Having worked on hundreds of websites since the early 1990s, I’m confident in saying that I understand what works and what doesn’t. And, having worked in waterfall and agile software environments, and as a project manager / program manager, I know what the business teams wants vs. what the development teams can deliver (usually based on the timeline that the business owners want.) With the recent launch of Disney’s streaming video service, Disney+, it’s easy to see that Disney is trying to follow some agile methodologies.
One of the most important ideas in working agile as that nothing is ever “done.” Meaning, that there’s always ways to make a product or service better. However, launching the product or service is usually more important than making it “perfect.” Of course, that doesn’t work for medical devices, safety equipment, or life-altering items. Thankfully, most things in life don’t fall into those last categories. Luckily, entertainment and websites don’t require that they be perfect when they go out the door – as long as you’re committed to “kaizen” – continuous improvement. Making small changes frequently, with the hope (read: plan) that the product will get better.
Disney+ launched on November 12, 2019 to a HUGE audience. Primarily because the price was right – about $6 per month. And, while Disney worked on the streaming service for several years before launching it, they still missed some basic things:
- Closed captioning doesn’t stay on when watching series. That is, if you turn on subtitles in one episode, when the next episode of the same show plays, the captioning is gone, and you have to manually turn it back on.
- Information and player controls overlay stays on-screen for a loooong time after moving your mouse off the screen. More of an annoyance, but compared to every other streaming service, the dark overlay obscures the video at least twice as long as other streaming services.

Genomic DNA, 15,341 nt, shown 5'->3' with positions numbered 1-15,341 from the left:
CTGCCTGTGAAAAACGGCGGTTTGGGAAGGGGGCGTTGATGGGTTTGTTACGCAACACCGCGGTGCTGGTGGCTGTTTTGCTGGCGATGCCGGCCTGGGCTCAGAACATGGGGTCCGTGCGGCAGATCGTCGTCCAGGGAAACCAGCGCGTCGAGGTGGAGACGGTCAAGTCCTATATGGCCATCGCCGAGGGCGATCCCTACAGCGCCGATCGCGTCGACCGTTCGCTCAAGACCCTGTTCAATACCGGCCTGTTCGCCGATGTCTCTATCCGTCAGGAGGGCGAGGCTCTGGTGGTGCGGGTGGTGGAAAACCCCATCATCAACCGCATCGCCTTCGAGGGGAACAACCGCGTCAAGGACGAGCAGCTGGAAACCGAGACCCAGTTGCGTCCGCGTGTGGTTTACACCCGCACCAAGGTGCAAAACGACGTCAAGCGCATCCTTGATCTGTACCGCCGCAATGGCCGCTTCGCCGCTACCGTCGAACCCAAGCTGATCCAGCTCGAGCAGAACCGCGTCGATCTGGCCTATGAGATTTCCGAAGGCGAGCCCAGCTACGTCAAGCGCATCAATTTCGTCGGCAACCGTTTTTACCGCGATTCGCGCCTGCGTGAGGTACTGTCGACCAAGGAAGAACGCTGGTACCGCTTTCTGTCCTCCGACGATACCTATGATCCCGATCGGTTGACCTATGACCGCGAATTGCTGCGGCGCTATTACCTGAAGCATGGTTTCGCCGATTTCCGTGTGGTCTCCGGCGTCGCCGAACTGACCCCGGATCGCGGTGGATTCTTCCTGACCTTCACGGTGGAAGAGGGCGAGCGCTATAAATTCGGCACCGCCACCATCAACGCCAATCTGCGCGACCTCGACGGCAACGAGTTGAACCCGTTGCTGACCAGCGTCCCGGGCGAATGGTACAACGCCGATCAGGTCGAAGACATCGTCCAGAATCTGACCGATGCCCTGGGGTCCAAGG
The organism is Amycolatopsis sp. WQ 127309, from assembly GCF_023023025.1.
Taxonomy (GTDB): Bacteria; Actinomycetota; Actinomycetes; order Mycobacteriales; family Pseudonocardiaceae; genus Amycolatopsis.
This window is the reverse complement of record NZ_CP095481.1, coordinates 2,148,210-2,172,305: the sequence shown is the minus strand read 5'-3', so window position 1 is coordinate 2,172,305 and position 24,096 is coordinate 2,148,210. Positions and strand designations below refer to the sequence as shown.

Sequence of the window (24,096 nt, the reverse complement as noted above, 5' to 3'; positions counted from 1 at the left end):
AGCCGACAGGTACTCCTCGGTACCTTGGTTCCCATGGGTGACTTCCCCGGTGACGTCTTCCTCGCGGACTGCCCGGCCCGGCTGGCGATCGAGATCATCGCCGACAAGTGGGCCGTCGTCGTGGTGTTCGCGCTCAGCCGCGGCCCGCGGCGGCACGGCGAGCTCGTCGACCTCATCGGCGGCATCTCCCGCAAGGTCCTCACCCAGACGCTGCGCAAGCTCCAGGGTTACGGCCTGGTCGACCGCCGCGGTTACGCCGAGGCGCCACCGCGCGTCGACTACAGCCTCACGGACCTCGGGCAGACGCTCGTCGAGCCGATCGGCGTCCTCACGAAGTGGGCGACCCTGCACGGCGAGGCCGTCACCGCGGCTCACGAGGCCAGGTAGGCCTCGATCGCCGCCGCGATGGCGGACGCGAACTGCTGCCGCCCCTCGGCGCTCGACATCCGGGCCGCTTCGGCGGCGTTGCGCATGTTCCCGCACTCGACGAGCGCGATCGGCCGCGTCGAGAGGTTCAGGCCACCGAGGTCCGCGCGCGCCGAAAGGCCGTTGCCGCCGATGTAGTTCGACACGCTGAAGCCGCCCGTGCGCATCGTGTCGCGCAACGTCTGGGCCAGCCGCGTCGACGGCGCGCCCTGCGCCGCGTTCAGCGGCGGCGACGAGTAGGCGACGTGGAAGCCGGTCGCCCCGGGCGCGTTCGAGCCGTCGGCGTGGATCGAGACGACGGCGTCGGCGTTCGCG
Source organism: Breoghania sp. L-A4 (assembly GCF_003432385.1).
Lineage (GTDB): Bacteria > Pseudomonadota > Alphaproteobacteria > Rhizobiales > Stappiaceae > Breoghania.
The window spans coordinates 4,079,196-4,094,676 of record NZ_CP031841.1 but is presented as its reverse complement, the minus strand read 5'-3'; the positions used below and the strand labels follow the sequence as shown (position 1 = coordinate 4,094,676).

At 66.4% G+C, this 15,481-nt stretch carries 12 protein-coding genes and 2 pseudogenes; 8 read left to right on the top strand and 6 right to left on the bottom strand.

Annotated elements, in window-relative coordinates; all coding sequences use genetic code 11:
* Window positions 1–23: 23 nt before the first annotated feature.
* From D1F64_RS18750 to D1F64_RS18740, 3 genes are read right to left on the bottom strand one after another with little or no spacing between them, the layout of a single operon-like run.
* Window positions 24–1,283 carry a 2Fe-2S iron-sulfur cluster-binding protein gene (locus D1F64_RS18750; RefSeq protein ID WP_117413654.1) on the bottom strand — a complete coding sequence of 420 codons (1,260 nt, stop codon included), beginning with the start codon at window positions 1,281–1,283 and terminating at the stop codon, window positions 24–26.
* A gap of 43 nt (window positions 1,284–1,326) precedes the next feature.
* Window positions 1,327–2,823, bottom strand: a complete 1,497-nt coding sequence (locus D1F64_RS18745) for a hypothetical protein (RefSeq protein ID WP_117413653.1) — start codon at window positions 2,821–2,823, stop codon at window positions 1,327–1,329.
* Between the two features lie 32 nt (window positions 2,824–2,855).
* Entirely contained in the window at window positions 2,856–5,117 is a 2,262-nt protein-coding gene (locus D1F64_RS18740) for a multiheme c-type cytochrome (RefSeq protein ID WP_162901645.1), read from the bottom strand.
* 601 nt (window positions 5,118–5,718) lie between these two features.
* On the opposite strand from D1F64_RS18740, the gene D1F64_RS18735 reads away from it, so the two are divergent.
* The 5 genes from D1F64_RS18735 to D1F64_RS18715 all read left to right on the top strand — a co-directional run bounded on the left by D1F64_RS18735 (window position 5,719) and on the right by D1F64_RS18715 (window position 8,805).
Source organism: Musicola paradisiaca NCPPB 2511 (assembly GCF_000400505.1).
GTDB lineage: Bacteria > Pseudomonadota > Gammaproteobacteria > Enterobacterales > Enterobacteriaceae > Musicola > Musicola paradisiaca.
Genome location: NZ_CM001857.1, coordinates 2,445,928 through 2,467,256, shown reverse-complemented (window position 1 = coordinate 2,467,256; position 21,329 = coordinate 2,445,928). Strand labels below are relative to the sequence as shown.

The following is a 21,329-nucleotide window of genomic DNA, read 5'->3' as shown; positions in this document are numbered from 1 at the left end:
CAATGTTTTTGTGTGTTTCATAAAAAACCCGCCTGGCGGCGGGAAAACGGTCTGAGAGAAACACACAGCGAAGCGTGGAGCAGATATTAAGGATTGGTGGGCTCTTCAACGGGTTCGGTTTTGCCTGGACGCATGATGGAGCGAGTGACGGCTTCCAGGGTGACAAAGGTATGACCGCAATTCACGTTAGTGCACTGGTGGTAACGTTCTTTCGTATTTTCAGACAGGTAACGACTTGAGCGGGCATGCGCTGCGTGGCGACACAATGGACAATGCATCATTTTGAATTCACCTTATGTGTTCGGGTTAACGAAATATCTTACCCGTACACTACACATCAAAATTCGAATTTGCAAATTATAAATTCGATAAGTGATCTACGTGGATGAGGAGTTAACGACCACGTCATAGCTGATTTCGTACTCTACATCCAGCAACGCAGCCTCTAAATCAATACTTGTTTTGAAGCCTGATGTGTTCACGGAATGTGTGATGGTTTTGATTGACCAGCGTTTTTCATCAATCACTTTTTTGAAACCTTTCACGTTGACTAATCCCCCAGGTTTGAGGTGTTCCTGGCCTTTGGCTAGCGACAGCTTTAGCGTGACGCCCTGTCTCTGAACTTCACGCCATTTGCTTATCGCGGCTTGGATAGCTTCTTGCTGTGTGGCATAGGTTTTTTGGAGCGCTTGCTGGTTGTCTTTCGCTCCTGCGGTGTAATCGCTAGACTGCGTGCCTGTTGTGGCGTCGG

- There’s currently no way to hide, remove, or ‘down vote’ shows/movies you don’t like, or just don’t want to see as you scroll through the content offerings.
- When watching series, at the end of an episodes, sometimes the screen just goes to black, and nothing happens. It doesn’t auto-play the next episode, and there’s no controls to do anything. You need to refresh the browser or escape the screen to do anything.
- Keyboard shortcuts for the player (pause/play, skip forward/back) don’t always work. Mainly, when in full-screen mode, you need to click on the screen with the mouse before you can control the playback.
- Full screen mode reverts to windowed mode after each episode (when ‘play next episode’ works.)
This shortlist of defects and bad user experience are relatively minor – especially for a service that’s less than two weeks old – but they are great examples of how Disney (hopefully) is being agile. Presumably they have good program and project managers who are using the service and watching feedback from users. If they are, they’ll see these issues and make changes to make the experience better as time goes on.
Good agile development means fixing the small, “simple,” “easy” to fix items that customer notice. Of course, if there are back-end issues that have significant costs to the business, those do need to be remedied before the “small” things, but customers don’t always see those behind-the-scenes issues, and can feel like they are being ignored if the “simple” things aren’t fixed in a timely manner. Of course, it still comes down to money. Whether the issues are big or small, most companies choose not to fund the development teams well enough to make fixes – even if the team is agile. And Disney certainly has the money to fix any problem – if they choose to – which is often the bigger problem… whether they CHOOSE to fix the problem, or just say “too bad” to the customer. Let’s hope Disney does agile the right way, and keeps making the service better by fixing the small stuff, as well as adding more to the service.